"My name? Are they afraid they won't recognize the person with the bright green cast on her leg carrying crutches as the one who needs a wheel chair?"
"Don't ask," he says.
I give him my Italian Identity Card and he reads my name into his cell phone. “Thank goodness you have an Italian name,” he says, “if you were German or Swedish they would have hung up on me.”
Once home, I'm stir crazy before the door closes behind me. Ginny was leaving soon to go back to the States so she spends the next couple of days running back and forth to the grocery store stocking my cupboard with stuff like tuna fish, pasta, frozen veggies and water. 
"That's what Nonna did during the War,” I tell her. "Stock up on stuff”.
Banal conversation. What I really want to know is if the lust of my life, the dairy department stocker at the GS grocery store is cheating on me and staring at her like he stares at me.  I finally get up the nerve to ask.
"I don't think so," she says. "Nobody stared at me."
Good thing, I thought, because she's a lot cuter than I am.
On my own after Ginny leaves, I rent a wheel chair. The elevator in the apartment building is a tiny little thing, so I have to shoehorn the wheel chair into it, and then squeeze my self in as well. But that turns out to be the least of my problems. Once on the street I can't get the chair to go straight. It wants to veer to the right. And while my street has wheel chair access, motorists use them as access driveways to park on the sidewalk so they are crumbled and broken up, which means that once I get the chair down into the street, I  can't get back up to the sidewalk. It is a nightmare.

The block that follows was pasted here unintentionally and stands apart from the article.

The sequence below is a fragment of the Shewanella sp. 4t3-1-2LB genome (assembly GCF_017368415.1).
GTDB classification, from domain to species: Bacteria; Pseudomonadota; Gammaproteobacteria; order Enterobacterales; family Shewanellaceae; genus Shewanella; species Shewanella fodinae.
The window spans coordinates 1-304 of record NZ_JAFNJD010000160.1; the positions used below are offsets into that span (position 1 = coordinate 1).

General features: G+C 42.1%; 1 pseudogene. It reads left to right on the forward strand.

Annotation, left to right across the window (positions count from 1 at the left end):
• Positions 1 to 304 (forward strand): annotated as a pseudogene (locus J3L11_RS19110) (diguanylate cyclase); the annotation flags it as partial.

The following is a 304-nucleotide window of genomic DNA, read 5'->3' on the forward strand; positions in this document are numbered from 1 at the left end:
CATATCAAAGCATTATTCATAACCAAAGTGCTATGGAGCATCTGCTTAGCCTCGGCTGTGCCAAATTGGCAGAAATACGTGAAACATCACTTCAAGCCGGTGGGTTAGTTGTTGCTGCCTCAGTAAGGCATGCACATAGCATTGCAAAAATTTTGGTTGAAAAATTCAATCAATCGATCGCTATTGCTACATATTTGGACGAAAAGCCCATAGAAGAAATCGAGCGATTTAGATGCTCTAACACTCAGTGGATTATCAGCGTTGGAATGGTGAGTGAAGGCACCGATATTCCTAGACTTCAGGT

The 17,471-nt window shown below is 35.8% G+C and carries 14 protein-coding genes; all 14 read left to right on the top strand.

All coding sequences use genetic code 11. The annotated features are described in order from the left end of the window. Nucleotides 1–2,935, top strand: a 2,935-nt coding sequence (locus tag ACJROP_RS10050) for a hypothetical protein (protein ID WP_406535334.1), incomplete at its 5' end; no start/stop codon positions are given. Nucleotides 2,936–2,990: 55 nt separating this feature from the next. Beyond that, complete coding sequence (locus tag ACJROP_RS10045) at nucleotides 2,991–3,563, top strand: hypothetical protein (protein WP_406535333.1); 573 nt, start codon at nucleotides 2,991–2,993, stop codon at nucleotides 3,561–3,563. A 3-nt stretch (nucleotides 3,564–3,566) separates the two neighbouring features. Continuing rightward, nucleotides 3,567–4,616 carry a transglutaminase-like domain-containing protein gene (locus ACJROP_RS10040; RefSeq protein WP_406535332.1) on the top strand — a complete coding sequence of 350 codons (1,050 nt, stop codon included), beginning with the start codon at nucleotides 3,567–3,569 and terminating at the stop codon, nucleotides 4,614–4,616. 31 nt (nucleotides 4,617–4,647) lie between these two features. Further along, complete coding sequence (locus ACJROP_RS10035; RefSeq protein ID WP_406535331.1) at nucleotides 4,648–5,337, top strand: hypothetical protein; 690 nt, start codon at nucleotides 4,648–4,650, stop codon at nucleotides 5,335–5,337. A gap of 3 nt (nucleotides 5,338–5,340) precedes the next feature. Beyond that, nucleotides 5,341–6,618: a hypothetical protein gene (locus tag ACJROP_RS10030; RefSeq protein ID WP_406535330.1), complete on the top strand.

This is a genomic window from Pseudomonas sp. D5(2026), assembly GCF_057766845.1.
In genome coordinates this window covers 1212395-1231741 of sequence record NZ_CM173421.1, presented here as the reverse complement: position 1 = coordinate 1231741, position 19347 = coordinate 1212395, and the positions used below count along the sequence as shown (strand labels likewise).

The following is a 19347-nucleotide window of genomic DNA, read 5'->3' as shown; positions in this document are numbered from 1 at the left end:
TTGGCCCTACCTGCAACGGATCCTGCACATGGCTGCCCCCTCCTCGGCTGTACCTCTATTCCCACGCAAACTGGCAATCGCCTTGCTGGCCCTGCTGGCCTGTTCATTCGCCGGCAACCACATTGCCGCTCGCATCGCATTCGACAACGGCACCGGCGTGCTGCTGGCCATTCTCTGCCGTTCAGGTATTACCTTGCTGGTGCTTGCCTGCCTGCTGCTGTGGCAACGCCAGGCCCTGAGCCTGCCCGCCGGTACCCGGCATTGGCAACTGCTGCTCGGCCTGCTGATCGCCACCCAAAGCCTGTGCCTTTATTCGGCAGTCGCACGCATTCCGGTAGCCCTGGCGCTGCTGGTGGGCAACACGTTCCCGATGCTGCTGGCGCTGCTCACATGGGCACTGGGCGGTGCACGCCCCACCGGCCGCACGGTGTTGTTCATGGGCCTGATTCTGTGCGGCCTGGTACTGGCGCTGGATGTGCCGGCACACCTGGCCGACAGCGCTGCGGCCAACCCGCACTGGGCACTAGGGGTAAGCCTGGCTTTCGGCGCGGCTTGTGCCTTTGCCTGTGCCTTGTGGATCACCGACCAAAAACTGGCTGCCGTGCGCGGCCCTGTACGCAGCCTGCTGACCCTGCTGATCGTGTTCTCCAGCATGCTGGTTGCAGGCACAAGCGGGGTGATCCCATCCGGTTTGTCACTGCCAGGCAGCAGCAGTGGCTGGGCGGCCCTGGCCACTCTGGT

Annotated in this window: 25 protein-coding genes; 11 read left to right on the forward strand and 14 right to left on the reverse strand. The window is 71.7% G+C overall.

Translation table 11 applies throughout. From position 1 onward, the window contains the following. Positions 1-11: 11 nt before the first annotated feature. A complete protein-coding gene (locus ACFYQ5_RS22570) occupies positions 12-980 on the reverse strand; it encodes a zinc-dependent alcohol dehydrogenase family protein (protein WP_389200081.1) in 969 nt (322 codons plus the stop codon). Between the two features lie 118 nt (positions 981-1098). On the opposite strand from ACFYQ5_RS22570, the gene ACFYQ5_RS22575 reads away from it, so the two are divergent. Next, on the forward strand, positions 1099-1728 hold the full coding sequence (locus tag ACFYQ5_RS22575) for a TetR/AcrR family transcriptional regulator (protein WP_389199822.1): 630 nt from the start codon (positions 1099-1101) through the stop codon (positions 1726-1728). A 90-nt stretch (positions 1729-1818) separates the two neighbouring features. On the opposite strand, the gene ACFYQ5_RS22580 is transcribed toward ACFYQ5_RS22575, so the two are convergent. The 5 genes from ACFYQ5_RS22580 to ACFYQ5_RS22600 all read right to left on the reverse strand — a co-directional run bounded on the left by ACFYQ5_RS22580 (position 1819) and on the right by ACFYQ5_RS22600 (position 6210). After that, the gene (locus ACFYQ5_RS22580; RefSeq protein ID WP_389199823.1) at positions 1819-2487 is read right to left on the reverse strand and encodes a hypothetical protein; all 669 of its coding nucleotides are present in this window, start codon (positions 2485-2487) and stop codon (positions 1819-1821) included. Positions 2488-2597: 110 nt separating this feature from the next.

The cast is making me crazy. I hate it with all my heart. I am afraid to go to sleep at night for fear it is cutting off my circulation and a blood clot is forming and speeding straight for my brain and I am convinced I am going to wake up dead. I decide to call Francesco, an orthopedic surgeon I know, and ask if he would please come over and take a look at the x-rays and take the cast off, for surely it is not an absolute necessity.
He comes over that same night. The cast has to stay.
How long, I want to know.
Six weeks.
Six weeks! No relief from this hot itchy thing until October? It’s inhumane. It’s excessive cruelty. It’s against every international law on the books, it’s even against the Geneva Convention I whine.
"Phyllis, Phyllis, Phyllis, you are the worst patient I have ever met," he says shaking his head as he walks out the door. 
In the end, an exhausted Ginny was happy to get home and I managed to survive. Since then Ginny and I have gone on to many other adventures, like the time we almost got washed overboard on a boat trip to the Cinque Terre. But never mind, that's another story for another day. Besides, from the conversation we had yesterday, I have a feeling there are more adventures in our future, and I for one can't wait.